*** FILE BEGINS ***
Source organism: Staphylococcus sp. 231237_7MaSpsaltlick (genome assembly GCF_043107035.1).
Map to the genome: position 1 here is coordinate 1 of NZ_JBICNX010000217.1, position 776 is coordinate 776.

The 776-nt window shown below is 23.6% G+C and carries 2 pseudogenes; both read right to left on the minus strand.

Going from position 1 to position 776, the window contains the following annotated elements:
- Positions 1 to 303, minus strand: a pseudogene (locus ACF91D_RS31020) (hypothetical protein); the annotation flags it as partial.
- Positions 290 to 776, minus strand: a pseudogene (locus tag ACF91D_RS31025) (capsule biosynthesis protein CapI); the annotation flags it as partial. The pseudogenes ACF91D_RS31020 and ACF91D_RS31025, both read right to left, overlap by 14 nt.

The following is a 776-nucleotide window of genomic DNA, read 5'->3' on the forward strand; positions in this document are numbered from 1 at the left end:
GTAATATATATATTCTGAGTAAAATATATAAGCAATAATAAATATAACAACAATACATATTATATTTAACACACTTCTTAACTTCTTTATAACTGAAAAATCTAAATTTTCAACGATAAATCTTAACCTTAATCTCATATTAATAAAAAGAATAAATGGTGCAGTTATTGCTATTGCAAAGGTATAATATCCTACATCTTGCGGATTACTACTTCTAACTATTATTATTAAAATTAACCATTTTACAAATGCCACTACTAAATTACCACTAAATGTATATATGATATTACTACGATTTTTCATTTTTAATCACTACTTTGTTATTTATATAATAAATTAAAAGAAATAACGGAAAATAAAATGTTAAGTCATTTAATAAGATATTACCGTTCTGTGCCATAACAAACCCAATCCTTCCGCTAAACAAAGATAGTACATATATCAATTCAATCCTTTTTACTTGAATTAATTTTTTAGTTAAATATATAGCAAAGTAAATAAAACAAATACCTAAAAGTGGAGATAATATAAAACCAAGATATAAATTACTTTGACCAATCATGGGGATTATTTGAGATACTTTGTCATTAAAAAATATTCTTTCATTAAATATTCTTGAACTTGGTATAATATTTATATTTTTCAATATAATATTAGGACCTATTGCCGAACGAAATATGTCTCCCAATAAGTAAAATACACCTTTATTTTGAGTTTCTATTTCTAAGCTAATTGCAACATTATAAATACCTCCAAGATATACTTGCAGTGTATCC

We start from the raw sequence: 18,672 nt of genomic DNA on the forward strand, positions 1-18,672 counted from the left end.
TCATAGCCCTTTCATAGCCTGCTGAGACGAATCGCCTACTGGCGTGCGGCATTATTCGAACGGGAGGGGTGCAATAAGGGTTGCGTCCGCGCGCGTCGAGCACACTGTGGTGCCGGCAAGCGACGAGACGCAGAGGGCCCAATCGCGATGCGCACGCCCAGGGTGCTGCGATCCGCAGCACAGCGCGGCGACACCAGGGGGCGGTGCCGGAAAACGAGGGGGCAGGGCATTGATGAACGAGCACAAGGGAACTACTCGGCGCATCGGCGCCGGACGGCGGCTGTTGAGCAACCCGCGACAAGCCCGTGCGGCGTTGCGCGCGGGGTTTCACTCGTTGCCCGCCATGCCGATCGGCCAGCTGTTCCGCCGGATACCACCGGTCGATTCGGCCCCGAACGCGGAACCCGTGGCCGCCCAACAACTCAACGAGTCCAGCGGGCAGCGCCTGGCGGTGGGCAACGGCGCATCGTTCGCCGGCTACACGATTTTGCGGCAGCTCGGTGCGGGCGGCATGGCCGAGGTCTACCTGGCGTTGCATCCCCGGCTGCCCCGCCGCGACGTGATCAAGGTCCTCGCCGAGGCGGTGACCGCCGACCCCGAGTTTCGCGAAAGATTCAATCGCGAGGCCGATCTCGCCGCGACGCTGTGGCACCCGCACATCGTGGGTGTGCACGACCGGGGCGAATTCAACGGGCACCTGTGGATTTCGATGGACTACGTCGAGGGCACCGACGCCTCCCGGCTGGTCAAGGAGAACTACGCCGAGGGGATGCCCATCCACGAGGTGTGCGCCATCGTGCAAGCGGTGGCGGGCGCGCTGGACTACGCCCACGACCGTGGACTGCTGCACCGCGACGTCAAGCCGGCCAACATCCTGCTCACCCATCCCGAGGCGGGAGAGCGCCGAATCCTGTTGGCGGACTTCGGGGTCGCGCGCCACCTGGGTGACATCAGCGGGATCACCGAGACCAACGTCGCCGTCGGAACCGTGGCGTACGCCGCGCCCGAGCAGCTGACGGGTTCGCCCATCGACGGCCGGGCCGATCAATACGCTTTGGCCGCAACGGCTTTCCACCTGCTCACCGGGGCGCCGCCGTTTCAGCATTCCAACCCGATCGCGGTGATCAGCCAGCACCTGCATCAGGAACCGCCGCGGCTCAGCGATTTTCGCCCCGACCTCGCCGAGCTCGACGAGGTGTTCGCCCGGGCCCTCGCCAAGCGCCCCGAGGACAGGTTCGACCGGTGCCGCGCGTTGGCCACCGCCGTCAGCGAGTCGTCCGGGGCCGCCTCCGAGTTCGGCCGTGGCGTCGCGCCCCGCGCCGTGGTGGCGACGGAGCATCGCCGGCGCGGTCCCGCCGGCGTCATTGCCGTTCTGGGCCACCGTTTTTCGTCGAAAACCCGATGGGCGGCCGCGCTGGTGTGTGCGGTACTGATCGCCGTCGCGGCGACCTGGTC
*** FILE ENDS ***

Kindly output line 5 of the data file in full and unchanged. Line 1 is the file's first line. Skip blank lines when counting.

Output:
- Positions 1 to 303, minus strand: a pseudogene (locus ACF91D_RS31020) (hypothetical protein); the annotation flags it as partial.